How the Music Industry Works
How the Music Industry Works.
We break it Down so YOU can Understand
This page was updated 9/15/2016 to reflect changes in the music industry.
People tend to think the music industry is a tricky place. Perhaps it’s because all the years of deceit from con artist managers, and back stabbing lawyers, but the music industry is not as much confusing as it is shady. In this post we aim to break down how the music industry works. From writing to composing, copyrighting, publishing contracts, licensing agreements, royalties, and pay day.
Writers and Composers
There are two parts to music, the instrumentation and the lyrics. In the business each part is worth an equal 50 % meaning whoever writes the lyrics owns half of the song and whoever produces the music owns half of the song. If there is one person doing both parts that person owns 100% of the song. If there are multiple people involved they will decide among themselves what percentage each person deserves.
Copyrighting means protecting your work. If your music is copyrighted then legally, no one can use your song without your permission. Your music should be copyrighted before allowing anyone to hear it. Copyrights can be obtained through http://copyright.gov/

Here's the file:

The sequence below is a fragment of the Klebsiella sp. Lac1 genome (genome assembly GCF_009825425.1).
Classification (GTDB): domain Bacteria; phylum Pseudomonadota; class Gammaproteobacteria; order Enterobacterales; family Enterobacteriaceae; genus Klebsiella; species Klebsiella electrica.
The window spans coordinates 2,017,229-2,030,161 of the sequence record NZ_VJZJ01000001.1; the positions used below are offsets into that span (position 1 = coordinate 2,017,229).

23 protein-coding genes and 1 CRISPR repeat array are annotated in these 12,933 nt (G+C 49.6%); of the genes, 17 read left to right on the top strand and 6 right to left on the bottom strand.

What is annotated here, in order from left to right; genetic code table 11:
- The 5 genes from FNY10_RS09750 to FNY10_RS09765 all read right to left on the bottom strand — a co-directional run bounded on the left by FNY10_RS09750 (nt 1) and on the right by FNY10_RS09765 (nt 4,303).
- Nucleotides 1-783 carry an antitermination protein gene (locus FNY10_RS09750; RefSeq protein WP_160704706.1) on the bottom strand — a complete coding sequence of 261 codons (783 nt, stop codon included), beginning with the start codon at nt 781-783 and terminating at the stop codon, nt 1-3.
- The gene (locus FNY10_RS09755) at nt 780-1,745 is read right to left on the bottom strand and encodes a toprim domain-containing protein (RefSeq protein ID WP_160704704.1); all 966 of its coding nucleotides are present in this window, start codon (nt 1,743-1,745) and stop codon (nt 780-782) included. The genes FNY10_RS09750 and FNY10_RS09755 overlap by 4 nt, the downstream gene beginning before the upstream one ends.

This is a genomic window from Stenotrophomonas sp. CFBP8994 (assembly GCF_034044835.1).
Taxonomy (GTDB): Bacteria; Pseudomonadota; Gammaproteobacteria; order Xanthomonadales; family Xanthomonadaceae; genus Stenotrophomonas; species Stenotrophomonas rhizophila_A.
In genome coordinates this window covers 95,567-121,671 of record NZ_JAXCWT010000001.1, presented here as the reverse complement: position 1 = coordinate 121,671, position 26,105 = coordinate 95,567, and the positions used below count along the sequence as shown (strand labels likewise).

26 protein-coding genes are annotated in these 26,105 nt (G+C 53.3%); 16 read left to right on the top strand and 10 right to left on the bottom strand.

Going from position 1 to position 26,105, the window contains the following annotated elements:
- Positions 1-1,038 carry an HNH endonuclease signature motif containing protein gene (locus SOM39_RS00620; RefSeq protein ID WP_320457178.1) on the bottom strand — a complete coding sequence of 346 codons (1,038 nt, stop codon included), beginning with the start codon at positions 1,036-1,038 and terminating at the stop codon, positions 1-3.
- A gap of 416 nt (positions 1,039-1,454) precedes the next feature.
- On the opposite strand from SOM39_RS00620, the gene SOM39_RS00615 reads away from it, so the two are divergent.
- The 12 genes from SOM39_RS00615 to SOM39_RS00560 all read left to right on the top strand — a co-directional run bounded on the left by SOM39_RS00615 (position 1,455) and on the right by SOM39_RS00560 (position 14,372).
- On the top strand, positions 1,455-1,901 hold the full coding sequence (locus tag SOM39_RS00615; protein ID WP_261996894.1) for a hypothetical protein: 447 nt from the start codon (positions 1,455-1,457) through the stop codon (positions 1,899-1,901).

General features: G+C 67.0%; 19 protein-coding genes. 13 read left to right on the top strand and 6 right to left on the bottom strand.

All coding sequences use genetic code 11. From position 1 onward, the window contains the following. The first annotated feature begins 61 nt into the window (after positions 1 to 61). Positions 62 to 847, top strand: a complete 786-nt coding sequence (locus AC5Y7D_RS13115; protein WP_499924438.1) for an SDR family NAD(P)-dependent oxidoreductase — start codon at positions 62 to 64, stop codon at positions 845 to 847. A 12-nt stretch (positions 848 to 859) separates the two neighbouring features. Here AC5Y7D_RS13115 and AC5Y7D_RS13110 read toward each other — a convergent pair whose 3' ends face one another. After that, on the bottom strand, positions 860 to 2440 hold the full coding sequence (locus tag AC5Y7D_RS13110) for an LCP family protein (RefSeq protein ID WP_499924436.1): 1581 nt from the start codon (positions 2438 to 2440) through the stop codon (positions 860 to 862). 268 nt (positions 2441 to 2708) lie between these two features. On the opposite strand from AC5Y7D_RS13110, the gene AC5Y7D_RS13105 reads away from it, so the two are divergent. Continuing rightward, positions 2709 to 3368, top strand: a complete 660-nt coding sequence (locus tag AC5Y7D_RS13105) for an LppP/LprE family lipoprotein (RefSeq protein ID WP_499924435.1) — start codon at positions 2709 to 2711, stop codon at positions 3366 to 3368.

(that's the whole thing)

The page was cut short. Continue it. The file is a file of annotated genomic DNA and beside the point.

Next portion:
Performance Rights Organizations
The writers and composers become part of a PRO whose job is to track the use of the copyrighted material. The two most popular Performance Rights Organizations are ASCAP and BMI.
Licensing and Collection
The copyrighted material gets played by radio, online streaming, as well as licensing for commercials, movies, etc. The use of your material is tracked and money is collected by the publishing company.
Royalties (or money) is collected for each license and use of the copyrighted song.
Royalty money is then distributed to back to the copyright owners every 3 months (or quarter). As payment for tracking use and collecting money for your song the performance rights organization will take half of what it generates. Seem like a lot? Maybe, but you try to keep track of who, where, and how many times your song is played throughout the entire world.
As we mentioned in our last post (which you can find here) it is very important to keep your publishing rights. Why? Because if you forfeit your publishing, you forfeit the ability to make any money on the back-end in royalties. Our last post breaks down the importance of remaining independent, check it out if that peaks your interest. Also, if you are interested in diving deeper into being a successful independent musician check out our independent artist handbook that comes with 102 business contracts every musician needs.